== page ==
Disagreement on these matters is not a result of parents clinging to the “status quo,” as you have recently asserted. No one has more at stake in better schools than we do – but we disagree with you and Secretary Duncan about how to get them.

We need effective, proven, common-sense practices that will strengthen our existing schools, rather than undermine them. These include parent input into teacher evaluation systems, fairly-funded schools, smaller class sizes and experienced teachers who are respected as professionals, not seen as interchangeable cogs in a machine. We want our children to be treated as individuals, not data points. And we want a real, substantial role in all decisions that affect our children’s schools.

More specifically, and urgently, we insist on being active partners in the formulation of federal school improvement policies. The models proposed by the U.S. Department of Education are rigid and punitive, involving either closure, conversion to charters, or the firing of large portions of the teaching staff. All of these strategies disrupt children’s education and destabilize communities; none adequately addresses the challenges these schools face.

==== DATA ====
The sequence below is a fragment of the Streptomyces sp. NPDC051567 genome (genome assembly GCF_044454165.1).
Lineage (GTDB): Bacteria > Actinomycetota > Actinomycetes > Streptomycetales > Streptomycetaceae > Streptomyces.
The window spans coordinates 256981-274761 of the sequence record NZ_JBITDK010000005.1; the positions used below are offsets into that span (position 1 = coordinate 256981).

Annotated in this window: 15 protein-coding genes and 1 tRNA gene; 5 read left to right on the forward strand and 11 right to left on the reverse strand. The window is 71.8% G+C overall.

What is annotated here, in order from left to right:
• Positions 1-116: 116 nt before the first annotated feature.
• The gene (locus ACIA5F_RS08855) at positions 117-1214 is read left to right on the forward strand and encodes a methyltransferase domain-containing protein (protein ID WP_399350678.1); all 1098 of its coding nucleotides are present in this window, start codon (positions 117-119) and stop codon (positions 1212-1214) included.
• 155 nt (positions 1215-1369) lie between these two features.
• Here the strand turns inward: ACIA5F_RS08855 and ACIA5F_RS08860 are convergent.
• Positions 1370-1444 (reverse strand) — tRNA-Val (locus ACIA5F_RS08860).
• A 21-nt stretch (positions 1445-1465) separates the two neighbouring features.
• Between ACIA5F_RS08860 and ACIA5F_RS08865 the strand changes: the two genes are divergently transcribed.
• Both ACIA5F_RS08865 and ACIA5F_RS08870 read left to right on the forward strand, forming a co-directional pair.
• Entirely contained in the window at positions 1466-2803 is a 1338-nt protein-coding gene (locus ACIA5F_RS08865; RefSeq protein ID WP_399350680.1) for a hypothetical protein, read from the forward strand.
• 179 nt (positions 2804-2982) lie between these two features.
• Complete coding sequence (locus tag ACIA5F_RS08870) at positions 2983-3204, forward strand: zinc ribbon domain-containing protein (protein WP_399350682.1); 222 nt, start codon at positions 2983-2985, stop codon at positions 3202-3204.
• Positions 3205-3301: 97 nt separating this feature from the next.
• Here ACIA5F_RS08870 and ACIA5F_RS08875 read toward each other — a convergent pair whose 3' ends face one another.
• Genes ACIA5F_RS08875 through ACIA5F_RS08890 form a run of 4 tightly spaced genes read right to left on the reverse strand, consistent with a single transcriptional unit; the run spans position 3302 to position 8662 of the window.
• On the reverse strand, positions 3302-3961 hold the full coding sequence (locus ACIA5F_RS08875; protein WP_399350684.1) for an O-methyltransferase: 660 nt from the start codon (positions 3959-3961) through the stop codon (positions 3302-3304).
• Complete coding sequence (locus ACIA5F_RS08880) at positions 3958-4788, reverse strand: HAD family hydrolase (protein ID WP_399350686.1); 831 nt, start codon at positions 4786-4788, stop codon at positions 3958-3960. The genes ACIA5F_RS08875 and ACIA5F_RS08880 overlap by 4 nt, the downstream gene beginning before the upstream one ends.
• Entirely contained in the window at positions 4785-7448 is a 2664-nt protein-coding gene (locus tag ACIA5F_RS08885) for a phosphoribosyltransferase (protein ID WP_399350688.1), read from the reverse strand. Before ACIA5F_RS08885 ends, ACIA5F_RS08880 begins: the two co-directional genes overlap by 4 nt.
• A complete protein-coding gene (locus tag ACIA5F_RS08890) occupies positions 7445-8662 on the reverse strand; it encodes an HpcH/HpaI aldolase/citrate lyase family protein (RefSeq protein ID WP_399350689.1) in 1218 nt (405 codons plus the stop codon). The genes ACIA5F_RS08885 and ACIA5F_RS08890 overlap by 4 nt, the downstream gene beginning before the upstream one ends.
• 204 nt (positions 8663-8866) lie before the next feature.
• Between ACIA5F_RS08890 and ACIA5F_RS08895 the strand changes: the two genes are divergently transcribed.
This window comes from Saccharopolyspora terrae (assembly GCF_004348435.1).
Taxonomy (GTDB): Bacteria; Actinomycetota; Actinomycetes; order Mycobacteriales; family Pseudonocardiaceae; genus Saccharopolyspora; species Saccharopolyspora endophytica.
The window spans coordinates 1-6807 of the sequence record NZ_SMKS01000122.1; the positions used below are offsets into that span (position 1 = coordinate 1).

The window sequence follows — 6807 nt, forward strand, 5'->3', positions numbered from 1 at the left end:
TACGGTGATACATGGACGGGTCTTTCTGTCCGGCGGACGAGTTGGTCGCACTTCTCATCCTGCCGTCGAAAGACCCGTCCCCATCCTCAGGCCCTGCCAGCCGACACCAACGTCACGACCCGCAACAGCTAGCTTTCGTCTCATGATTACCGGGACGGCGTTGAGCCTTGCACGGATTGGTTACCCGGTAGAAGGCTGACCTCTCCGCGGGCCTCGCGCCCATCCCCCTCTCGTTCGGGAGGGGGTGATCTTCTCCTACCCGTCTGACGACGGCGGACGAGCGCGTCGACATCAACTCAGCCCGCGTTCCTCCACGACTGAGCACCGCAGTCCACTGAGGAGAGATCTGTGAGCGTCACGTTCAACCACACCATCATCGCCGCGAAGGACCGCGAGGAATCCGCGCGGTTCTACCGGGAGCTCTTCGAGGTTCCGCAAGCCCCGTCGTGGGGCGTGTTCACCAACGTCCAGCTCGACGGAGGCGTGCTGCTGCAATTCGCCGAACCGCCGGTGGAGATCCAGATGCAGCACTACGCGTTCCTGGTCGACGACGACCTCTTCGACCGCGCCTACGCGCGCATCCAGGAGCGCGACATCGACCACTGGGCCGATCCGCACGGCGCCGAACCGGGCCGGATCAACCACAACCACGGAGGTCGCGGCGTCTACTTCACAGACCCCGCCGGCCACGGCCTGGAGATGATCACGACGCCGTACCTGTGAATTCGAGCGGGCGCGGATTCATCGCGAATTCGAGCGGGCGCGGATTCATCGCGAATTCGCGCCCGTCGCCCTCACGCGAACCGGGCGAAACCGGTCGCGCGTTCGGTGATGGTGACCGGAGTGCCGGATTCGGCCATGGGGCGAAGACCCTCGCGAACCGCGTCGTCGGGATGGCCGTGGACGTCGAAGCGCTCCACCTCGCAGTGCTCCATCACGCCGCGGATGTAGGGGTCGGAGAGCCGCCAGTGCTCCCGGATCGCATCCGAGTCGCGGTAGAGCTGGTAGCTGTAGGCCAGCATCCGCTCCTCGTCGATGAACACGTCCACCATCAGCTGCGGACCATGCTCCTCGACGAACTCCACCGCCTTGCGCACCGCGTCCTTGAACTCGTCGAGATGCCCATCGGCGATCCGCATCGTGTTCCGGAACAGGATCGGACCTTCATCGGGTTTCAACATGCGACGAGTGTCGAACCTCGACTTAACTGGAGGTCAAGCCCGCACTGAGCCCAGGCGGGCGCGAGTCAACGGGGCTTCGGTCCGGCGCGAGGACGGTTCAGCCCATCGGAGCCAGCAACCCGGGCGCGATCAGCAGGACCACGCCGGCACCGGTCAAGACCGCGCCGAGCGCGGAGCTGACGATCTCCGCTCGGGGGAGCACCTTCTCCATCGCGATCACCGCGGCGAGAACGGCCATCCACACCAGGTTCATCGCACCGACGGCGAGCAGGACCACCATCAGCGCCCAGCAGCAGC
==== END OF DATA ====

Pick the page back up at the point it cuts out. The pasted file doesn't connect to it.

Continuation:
We also insist on being active partners in reforms at the school level, with the power to devise our own local solutions, using research-based methods, after a collaborative needs assessment at each individual school.

Our voices must count. If you listen, you will make real changes in your School Improvement Grant proposals as well as your “Blueprint” for education reform.

We look forward to your response and a brighter future for our children and our nation.

Sincerely, Parents Across America (signatories attached)

Natalie Beyer, Durham Allies for Responsive Education (DARE), NC

Caroline Grannan, San Francisco public school parent, volunteer and advocate, CA

Pamela Grundy, Mecklenburg Area Coming Together for Schools, NC

Leonie Haimson, Class Size Matters, New York, NY

Sharon Higgins, public school parent, Oakland, CA

Susan Magers, Parent Advocate, FL

Mark Mishler, active public school parent, former president, Albany City PTA*, NY

Bill Ring, TransParent®, Los Angeles, CA

Lisa Schiff, San Francisco public school parent, board member of Parents for Public Schools*, member of Parents for Public Schools of San Francisco*, "School Beat" columnist for BeyondChron, CA

Rita M. Solnet, President, CDS, Inc.; Director, Testing is Not Teaching, FL